Having taken a very well deserved winter break, Three Phantoms stormed back to Chichester for a final three shows before bidding farewell until the next concert in 2013.
Set in the beautiful Oaklands Park, Chichester Festival Theatre is a modern venue (well, 1960s still counts as modern, right?) with a rather interesting geometric layout in which the seating is arranged around the stage.
“The Opera Ghost really existed…”
In the last year, Three Phantoms have played to an incredible 16,000 people across 11 venues. Opening the show with the compelling ‘This is the Moment’, from Frank Wildhorn’s Jekyll and Hyde, this would be a concert never to be forgotten. The 21 piece Concert Philharmonic Orchestra was again conducted by the incredibly energetic Anthony Gabrielle who seems to embody everything for which conductors are famous.
Let me set the context for you. Imagine receiving a text at 07:00 on Friday morning (with the concert only a mere 12 hours away), from 1/3 of the principle cast, Matthew Cammelle, saying “Earl can you call me, I’ve lost my voice”. At the last minute, Earl made the decision to go all out, and replace Matt with not one, but TWO Phantoms; the incredibly talented Glyn Kerslake and Simon Bowman, who originated the role of Chris in Miss Saigon. With this in mind, it is not surprising that there had been a number of changes in this production from previous occasions, but also in the printed running order. In a great show of good humour, on the Friday night Matt even came on stage to prove in fact, he could not speak (much to the entertainment of the other Phantoms!).
Combined with Rohan Tickell (who recently having left the role of Piangi in Phantom is now currently performing in Rock of Ages), Earl Carpenter (the current Phantom at Her Majesty’s Theatre) and the original Cosette; the superb Rebecca Caine, you could scarcely count the stars in their multitudes (…sorry, bad pun).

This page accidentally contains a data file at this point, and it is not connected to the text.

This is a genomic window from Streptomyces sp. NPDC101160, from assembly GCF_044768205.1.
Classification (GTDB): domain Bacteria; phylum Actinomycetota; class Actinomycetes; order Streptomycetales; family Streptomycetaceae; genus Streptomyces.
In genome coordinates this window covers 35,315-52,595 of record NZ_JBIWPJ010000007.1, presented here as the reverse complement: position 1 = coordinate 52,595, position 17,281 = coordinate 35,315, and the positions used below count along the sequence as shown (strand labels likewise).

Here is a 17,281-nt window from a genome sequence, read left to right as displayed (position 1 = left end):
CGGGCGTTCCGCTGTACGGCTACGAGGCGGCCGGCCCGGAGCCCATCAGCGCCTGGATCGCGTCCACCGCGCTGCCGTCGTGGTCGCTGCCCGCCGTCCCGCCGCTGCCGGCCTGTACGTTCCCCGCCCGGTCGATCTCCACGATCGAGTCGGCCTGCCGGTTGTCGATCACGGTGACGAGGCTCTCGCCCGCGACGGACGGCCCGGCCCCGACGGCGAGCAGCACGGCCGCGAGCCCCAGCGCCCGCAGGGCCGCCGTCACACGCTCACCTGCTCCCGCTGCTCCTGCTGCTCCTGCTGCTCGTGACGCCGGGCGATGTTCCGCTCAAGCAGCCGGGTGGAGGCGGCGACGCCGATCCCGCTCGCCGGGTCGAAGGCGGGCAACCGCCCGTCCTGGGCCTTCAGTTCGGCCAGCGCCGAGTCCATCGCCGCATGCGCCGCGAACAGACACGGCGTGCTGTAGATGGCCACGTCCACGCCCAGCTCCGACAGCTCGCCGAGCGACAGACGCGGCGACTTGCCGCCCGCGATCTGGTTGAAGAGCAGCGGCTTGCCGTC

Interspersed with hilarious tales of theatrical mishaps, Earl made for the perfect host who showed great prowess with comic timing (not to mention an excellent Frank Spencer impression) making it impossible to single out just one highlight of the evening.
In an extremely funny (we’re talking side-splittingly funny here) show with a beautiful line up of numbers, it is hard to imagine that it was only put together that day. Needless to say, they were all true professionals which just goes to show: the show must go on! Rohan especially received a thunderous applause and roaring laughter for his extremely enthusiastic re-enactment of a particular final lair scene, complete with slow motion effects.
It is not just Andrew Lloyd Webber’s interpretation of Gaston Leroux’s Le Fantôme de l’Opera which is celebrated in this incredible gala concert. There have been a number of other interpretations, a few of which were also performed (‘Ken Hill’s Phantom of the Opera’, ‘Phantom: The American Musical Sensation’ and ‘Faust’), providing an eclectic and educational mix of musical theatre and opera.
As well as Phantom, all of the performers have also been involved in another phenomenal musical, Les Misérables. Simon Bowman sang ‘Bring Him Home’ with such tenderness that it was utterly heartbreaking. Even without a sleeping Marius at his feet, he more than proved why this man has received such critical acclaim in his career. Bridging the gap between musicals and opera, Rebecca Caine has a remarkably warm, sumptuous and rich voice. She is the quintessential Christine, and the perfect counterpart for Earl in the duet ‘A Heart Full of Love’, a role which I am delighted to have heard him sing (as it was originally billed for Matthew Cammelle).
I’m all Alone (Spamalot) was an absolute treat, and I am very glad they decided to keep this in the show as it went down with a tremendous reception. The new song ‘Race You to the Top of the Morning’ from The Secret Garden was added for Earl, which was whimsical and mesmerizing in just the right quantities, not to mention when combined with his deep and powerful voice, earned him one very loud applause early on in Act 1.
There was a change to the running order of the show as ‘Love Changes Everything’ was replaced by ‘Pretty Lady’ as in the 2011 concerts. I was a little disappointed that the billed ‘Devil Take the Hindmost’ was not performed; however, this is completely understandable if one-half of the duet could barely whisper.
Three Phantoms is an intelligent, insightful and exciting peek into a few of musical theatre’s most well-known (and some lesser known) productions, with an emphasis on the two shows that have brought this incredible cast together. It is, quite simply, my favorite gala concert and I would urge you to go and see it when this show returns in 2013.
Updated 16th September 2016